New Liquid Crystal-based Technology Detects Multiple Food Pathogens
The Crystal Diagnostics MultiPath System™ uses liquid crystals to detect multiple pathogens in food in a single test, offering significant time savings over the most common testing methods.View the YouTube video to find out more about this technology.
Crystal Diagnostics technology includes two pieces of equipment. The first is a 'cassette' containing five individual 'cells,' two of which are control cells and three are test cells.
A prepared (enriched) sample from ground beef or lettuce, for example is mixed with liquid crystals and an antibody or antibody 'cocktail' for the pathogen or pathogens being sought. The second piece is a 'reader.' The cassette is inserted into the reader. If the pathogen or pathogens being sought are present, the liquid crystal aligned in the reader will be disrupted. This disruption will be recognized by the reader and the result is displayed on an iPad or other device in less than 30 minutes.
In addition to its speed, Crystal Diagnostics' technology offers other significant advantages:
A single test can detect multiple pathogens. For example, E. coli O157:H7, plus the other often called 'Big Six' E. coli strains and the strain that appeared in Germany in early 2011. This capability is particularly relevant because the Food Safety and Inspection Service has announced that it will require testing for E. coli strains other than O157:H7 beginning next year in beef trim used in ground beef.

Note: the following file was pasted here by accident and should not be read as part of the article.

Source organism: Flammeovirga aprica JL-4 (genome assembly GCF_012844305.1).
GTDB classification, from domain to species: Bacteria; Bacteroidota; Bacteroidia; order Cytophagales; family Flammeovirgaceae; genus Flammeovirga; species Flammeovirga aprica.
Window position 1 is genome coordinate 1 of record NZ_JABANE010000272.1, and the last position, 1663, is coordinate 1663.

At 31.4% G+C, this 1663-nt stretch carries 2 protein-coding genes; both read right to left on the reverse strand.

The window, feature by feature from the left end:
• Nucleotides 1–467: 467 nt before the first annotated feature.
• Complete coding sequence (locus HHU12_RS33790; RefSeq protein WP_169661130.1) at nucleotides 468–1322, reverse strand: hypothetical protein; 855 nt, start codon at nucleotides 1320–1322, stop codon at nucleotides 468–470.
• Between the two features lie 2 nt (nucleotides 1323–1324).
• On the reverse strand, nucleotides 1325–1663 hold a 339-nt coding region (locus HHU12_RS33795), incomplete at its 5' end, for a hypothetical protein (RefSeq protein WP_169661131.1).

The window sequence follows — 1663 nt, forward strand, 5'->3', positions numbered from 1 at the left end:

In addition to these strains of E. coli, by utilizing the three cells in the cassette independently, the test can detect Salmonella, and another pathogen, such as Listeria, in the same test.
The nature of the technology very significantly reduces false positives and negatives even before the built-in protection of the two control cells is considered.
This fall, the equipment will be further beta-tested in the field with leading food processing companies and laboratories.
Source: Crystal Diagnostics View latest company information
Posted: November 1, 2011
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